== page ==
Posted by: joshjasper | November 19, 2008

The impact of violence

Last night I participated in a victim impact panel for the first time.  The purpose of this panel is to allow survivors of domestic and sexual abuse to share their stories to perpetrators.  The hope is that the abuser becomes better familiar with the pain that he/she has inflicted on their victim. 

It was intense to say the least. 

There were 37 men in attendance that had been found guilty of crimes related to violence against women and children.  Two survivors shared their stories and then a 7 minute audio tape was played of a 6 year old girl that called 911 to report her step father beating her mother.  For 7 minutes you could hear the 6 year old screaming hysterically while hearing the violence that took place in the background.  It was very difficult to sit through that and hear the events unfold for that young child.  To say that children “witness” domestic violence simply underestimates the effect.  Children become victims of domestic abuse by having to watch their family members abuse one another.  I am sure that 6 year old girl that had to call 911 because her step father was choking her mother and threatening to kill her younger sister will never be the same because of that horrific night. 

I focused my presentation on examining men’s violence against women while asking the attendees to participate in a dialogue about what it means to be a man in today’s culture and how that very definition can contribute to violence.  To be clear, I did not once excuse the violence that these men perpetrated but rather educated and empowered these individuals concerning the reality that violence is a learned behavior and that they now have a decision to make.  They can decide to continue abusing others, or they can choose to reevaluate their behavior, attitudes, and beliefs so that they are better equipped in the future, and not make the same mistake again.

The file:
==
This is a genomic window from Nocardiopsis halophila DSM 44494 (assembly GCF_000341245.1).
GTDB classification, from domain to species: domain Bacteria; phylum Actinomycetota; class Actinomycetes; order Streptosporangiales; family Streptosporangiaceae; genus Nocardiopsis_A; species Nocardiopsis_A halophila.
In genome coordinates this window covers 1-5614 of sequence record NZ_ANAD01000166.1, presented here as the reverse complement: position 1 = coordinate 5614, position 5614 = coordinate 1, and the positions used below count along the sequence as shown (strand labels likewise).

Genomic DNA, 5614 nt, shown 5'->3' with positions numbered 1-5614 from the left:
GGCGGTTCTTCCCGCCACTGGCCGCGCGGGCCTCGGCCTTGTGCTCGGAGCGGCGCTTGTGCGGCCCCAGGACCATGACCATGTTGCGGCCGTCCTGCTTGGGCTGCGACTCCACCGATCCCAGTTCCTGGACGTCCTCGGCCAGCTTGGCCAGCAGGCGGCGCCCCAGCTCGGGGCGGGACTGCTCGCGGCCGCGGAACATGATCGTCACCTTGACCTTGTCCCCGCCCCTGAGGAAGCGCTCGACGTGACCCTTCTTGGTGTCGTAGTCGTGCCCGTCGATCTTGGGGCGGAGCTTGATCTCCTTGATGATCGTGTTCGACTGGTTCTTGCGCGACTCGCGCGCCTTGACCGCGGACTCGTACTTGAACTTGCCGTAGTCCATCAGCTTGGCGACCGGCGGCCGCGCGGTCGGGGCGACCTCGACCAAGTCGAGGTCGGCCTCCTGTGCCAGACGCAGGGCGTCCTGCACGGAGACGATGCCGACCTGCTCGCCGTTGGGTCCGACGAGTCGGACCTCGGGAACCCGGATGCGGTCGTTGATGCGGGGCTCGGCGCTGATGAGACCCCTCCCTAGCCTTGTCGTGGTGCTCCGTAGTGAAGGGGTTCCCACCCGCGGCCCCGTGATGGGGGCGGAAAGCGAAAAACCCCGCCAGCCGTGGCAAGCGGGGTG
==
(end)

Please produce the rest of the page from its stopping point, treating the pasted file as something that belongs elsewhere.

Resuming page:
It is my opinion that to shame these individuals and to not take the time to understand their behavior would only set them up to once again fail, or more specifically, harm someone again.



  1. That must have been pretty hard talking to so many people that have hurt so many.

  2. These men (and other perpetrators) can also make a third choice: To actively work toward prevention.

Leave a Reply

Fill in your details below or click an icon to log in: Logo

You are commenting using your account. Log Out /  Change )

Google+ photo

You are commenting using your Google+ account. Log Out /  Change )

Twitter picture

You are commenting using your Twitter account. Log Out /  Change )

Facebook photo

You are commenting using your Facebook account. Log Out /  Change )


Connecting to %s


%d bloggers like this: